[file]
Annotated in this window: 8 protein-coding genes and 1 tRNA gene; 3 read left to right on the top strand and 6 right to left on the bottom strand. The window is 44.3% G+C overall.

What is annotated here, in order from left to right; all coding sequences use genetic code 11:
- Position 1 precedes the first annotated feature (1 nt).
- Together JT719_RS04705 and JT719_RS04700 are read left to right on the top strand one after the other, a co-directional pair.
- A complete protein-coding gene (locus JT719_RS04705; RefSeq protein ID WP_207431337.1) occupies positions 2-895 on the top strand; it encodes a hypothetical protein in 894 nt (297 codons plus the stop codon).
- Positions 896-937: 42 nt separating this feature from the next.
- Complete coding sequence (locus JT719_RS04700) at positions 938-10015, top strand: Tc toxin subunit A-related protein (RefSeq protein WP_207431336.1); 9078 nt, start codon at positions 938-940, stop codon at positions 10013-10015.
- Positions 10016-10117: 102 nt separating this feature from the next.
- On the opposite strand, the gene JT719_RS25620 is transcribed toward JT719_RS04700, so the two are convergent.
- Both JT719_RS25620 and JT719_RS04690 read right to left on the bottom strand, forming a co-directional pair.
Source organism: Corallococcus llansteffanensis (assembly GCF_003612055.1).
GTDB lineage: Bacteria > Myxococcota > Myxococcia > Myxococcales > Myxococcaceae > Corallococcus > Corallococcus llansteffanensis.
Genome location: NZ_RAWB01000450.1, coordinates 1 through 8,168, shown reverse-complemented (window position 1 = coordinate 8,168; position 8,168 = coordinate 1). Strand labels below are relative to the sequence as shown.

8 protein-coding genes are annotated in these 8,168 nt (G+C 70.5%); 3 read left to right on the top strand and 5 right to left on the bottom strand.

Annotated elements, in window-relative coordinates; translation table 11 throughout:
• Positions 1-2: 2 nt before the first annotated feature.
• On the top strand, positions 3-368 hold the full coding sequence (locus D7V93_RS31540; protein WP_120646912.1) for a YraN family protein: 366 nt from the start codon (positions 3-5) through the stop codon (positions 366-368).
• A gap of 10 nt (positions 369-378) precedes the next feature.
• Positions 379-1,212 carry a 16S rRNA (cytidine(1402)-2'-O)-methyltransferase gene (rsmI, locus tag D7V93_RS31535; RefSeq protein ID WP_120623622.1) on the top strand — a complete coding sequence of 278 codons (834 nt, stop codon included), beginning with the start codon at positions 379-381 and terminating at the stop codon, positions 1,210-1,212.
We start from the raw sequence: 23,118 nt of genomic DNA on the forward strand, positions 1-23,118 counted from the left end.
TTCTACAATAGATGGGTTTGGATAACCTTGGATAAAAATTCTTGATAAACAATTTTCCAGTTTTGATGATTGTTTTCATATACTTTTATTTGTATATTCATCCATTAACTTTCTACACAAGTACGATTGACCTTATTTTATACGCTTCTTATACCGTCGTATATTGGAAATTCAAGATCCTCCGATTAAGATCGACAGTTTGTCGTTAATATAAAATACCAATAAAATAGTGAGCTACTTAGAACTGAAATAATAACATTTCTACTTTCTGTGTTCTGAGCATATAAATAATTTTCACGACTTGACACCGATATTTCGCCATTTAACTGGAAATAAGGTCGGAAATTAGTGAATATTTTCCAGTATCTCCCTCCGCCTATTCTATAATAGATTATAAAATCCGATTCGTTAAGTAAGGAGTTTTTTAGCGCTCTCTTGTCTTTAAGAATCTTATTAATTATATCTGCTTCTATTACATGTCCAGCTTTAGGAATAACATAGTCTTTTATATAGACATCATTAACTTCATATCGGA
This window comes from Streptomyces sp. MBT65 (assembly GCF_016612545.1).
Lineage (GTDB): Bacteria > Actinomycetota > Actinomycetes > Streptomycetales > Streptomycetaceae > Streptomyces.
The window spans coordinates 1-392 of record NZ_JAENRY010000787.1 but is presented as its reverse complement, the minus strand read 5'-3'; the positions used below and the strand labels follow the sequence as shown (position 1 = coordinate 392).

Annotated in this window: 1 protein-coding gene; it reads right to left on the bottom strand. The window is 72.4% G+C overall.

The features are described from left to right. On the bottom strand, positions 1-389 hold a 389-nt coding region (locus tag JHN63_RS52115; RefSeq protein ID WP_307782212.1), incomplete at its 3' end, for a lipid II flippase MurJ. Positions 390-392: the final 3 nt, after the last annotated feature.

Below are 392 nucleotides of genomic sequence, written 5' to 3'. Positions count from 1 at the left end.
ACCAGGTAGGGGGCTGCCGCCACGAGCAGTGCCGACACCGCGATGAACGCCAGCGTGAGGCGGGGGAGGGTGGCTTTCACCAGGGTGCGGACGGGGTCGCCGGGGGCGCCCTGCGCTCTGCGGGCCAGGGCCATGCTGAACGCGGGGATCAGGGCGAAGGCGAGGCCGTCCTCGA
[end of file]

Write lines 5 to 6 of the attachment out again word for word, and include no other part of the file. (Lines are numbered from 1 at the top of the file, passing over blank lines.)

- A complete protein-coding gene (locus JT719_RS04705; RefSeq protein ID WP_207431337.1) occupies positions 2-895 on the top strand; it encodes a hypothetical protein in 894 nt (297 codons plus the stop codon).
- Positions 896-937: 42 nt separating this feature from the next.